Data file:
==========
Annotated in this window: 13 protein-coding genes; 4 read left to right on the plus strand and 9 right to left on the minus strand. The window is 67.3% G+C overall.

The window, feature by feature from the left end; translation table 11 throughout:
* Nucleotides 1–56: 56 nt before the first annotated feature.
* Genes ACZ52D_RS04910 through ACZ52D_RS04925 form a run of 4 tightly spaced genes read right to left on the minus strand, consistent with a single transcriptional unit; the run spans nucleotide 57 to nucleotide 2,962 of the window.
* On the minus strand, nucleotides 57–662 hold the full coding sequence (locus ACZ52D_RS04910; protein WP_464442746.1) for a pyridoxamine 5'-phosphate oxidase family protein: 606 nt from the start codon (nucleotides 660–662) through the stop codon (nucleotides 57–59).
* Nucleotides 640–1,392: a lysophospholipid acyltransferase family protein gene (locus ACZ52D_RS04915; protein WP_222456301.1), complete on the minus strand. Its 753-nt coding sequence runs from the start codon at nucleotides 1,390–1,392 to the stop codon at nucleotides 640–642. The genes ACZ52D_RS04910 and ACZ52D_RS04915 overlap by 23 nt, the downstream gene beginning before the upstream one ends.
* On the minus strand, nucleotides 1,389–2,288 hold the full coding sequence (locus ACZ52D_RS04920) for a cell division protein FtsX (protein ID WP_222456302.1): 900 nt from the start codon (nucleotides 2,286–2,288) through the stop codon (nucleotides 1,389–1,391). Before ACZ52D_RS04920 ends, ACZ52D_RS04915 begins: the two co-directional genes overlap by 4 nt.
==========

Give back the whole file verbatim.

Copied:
Annotated in this window: 13 protein-coding genes; 4 read left to right on the plus strand and 9 right to left on the minus strand. The window is 67.3% G+C overall.

The window, feature by feature from the left end; translation table 11 throughout:
* Nucleotides 1–56: 56 nt before the first annotated feature.
* Genes ACZ52D_RS04910 through ACZ52D_RS04925 form a run of 4 tightly spaced genes read right to left on the minus strand, consistent with a single transcriptional unit; the run spans nucleotide 57 to nucleotide 2,962 of the window.
* On the minus strand, nucleotides 57–662 hold the full coding sequence (locus ACZ52D_RS04910; protein WP_464442746.1) for a pyridoxamine 5'-phosphate oxidase family protein: 606 nt from the start codon (nucleotides 660–662) through the stop codon (nucleotides 57–59).
* Nucleotides 640–1,392: a lysophospholipid acyltransferase family protein gene (locus ACZ52D_RS04915; protein WP_222456301.1), complete on the minus strand. Its 753-nt coding sequence runs from the start codon at nucleotides 1,390–1,392 to the stop codon at nucleotides 640–642. The genes ACZ52D_RS04910 and ACZ52D_RS04915 overlap by 23 nt, the downstream gene beginning before the upstream one ends.
* On the minus strand, nucleotides 1,389–2,288 hold the full coding sequence (locus ACZ52D_RS04920) for a cell division protein FtsX (protein ID WP_222456302.1): 900 nt from the start codon (nucleotides 2,286–2,288) through the stop codon (nucleotides 1,389–1,391). Before ACZ52D_RS04920 ends, ACZ52D_RS04915 begins: the two co-directional genes overlap by 4 nt.